I think my background in criminal justice—not in the fashion world—has given me a unique perspective. I don't really follow high fashion—why would I? These brands don't make clothing for me. Finding designers that care about having a diverse range of body types in their clothing is what fuels me and keeps me focused. I also don’t follow people or brands on the internet who make me feel bad about myself or question my goals for Berriez.

Image by Lydia Hudgens

HS: I love that Berriez does a lot of collaborations with other brands. Can you walk us through a typical collaboration? What is the key to a successful collab? What have been some of your favourite collaborations?

EZ: Collaborations started as a way to make things and create imagery with my friends in sizes that weren't typically offered. I often work closely with my friend Laura Cerri of Shop Journal on making her pieces exclusively available in larger sizes at Berriez because they're so damn cool. Up until recently, I've mostly collaborated with friends, since communication is key to a successful collaboration, and communicating with friends is easy; however, I'm trying to expand outwards. With new designers, I have a consignment contract to make sure that the other vendor knows I'm serious and am going to pay them in a timely manner.

For reworked vintage collaborations, I often source and supply the materials; however, if it’s an emerging designer who has their own materials, I work closely with the designer to ensure that the sizing is accurate (plus sizing is a hot mess). I have so many favourite collaborations, but most recently I've loved working with Fyoocher, a designer based in Canada who makes corsets out of deadstock fabrics. She sent me a batch of 10 and they sold out in a week, before even putting them up on my website. That was so cool!

HS: Who are some of your favourite clothing brands and designers? Who would be your dream collaborator?

EZ: I try to only shop from small designers' vintage or reworked vintage. I love wearing my friends’ clothes like Shop Journal, THE SERIES, House of Tame, and abacaxi. My dream collaboration is with KkCo or Brain Dead—I believe they share the same women's designer and I'm absolutely obsessed with her work, but she doesn’t make above a size XL. I'm hoping to reach out to her soon to do an exclusive extended-size capsule with Berriez—let's manifest this y’all.

HS: Is most of Berriez’s business done through online purchases, studio visits, or pop-ups? As a business owner, what seems to be the most fruitful (!) method of sale?

EZ: This year we've pivoted to in-person studio visits as the sole source of our income. I almost shut down at the end of last year because I wasn't making any money and that's because online sales have been slow. Pop-ups are also an amazing source of revenue, but as you can imagine, they are exhausting. They require a lot of physical activity and the emotional work of communicating with so many customers at once. I really love pop-ups though because they've strengthened the Berriez community and allowed me to meet online customers IRL.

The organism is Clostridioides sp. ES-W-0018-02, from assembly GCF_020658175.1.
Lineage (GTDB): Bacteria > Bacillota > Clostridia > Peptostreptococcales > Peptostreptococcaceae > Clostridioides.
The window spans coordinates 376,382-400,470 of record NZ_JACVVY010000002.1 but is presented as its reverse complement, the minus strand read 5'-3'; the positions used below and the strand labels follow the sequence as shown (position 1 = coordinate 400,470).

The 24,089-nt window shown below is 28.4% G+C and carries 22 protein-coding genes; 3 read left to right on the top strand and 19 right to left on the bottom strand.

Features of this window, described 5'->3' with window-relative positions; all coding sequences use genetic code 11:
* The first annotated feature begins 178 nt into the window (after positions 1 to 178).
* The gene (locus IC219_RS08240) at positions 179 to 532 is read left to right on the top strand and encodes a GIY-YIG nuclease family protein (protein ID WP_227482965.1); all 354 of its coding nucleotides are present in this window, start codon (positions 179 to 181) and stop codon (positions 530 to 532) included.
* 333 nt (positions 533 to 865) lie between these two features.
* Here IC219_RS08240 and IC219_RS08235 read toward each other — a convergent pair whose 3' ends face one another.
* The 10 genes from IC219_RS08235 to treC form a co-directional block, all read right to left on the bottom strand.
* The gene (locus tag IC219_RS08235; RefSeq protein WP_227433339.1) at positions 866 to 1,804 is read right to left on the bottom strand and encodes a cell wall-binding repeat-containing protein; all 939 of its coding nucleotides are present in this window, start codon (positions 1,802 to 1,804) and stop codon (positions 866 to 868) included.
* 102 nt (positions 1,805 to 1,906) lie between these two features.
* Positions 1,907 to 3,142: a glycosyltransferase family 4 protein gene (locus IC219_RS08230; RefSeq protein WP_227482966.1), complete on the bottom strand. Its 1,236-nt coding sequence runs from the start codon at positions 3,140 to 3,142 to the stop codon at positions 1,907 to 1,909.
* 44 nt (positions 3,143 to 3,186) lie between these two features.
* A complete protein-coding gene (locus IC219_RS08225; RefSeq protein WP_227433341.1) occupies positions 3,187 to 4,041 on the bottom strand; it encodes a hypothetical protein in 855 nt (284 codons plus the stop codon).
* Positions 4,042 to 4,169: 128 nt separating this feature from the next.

HS: How do you make sure you don’t overwork yourself or burn out, while still being able to support yourself?

EZ: I completely burnt out at the end of last year and the beginning of this year. I was so depressed, and I really didn't see how Berriez was going to succeed. My assistant at the time said, “Let's just host in-studio shopping appointments and see how they do.” But, like I said earlier, I'm stubborn AND I'm a perfectionist, and I didn't like the way the studio looked. I needed to make money, so I sucked it up, and it happens to be going well! Hopefully, in the near future, I'll be able to upgrade my space to something that I'm more proud of.

Image by Meghan Marshall

HS: As someone with an undiagnosed chronic illness/es, do you have any tips for those within the disability community who would like to turn their frustrations into motivation? What are the first big steps in using frustration as a push to create?

EZ: There's nothing more frustrating than being sick for 14 years of your life and not knowing how to get better or what is actually wrong with you. Taking breaks and setting boundaries are essential, and not feeling guilty for taking them or making them (I need to get better at this). With Berriez, it was (and is) so frustrating not being able to find my size, but I didn't let that send me into a frustration hole. Instead, I flipped it to a positive: ‘Okay, if no one is finding these sizes, even though I know these sizes are out there, and there must be other people who want them too… I’m just going to find them myself.’ When I made this decision and I quit my full-time job, I had no fucking clue how hard it would be. It’s been a roller coaster—but you just have to keep pushing, searching for answers, and doing what you feel is right for you.

HS: If Berriez was music, what would it sound like? If Berriez was a more traditional visual art form, what would it be? What other art or non-fashion-related artists do you feel inspired by?

EZ: I'm a jazz girl through and through, so of course I'm going to say that Berriez is like jazz—specifically an upbeat yet soft Bill Evans or Dave Brubeck piano piece. Their pieces are colourful, thoughtful, playful, and expressive—I'd say Berriez is all those things, too.

If Berriez was a more traditional visual art form, it would be abstract art like Miró—colourful, imperfect, and representative of all shapes and sizes.

Apart from fashion, music is my first love and will always inspire me more than any other art form. Music is what gets me through my days. Music is what helped me focus on completing this interview. Music is what motivates me to schedule my doctor’s appointments. Music keeps me grounded. Without music, Berriez wouldn’t exist!

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Follow Berriez on Instagram @shopberriez and

This interview has been edited and condensed.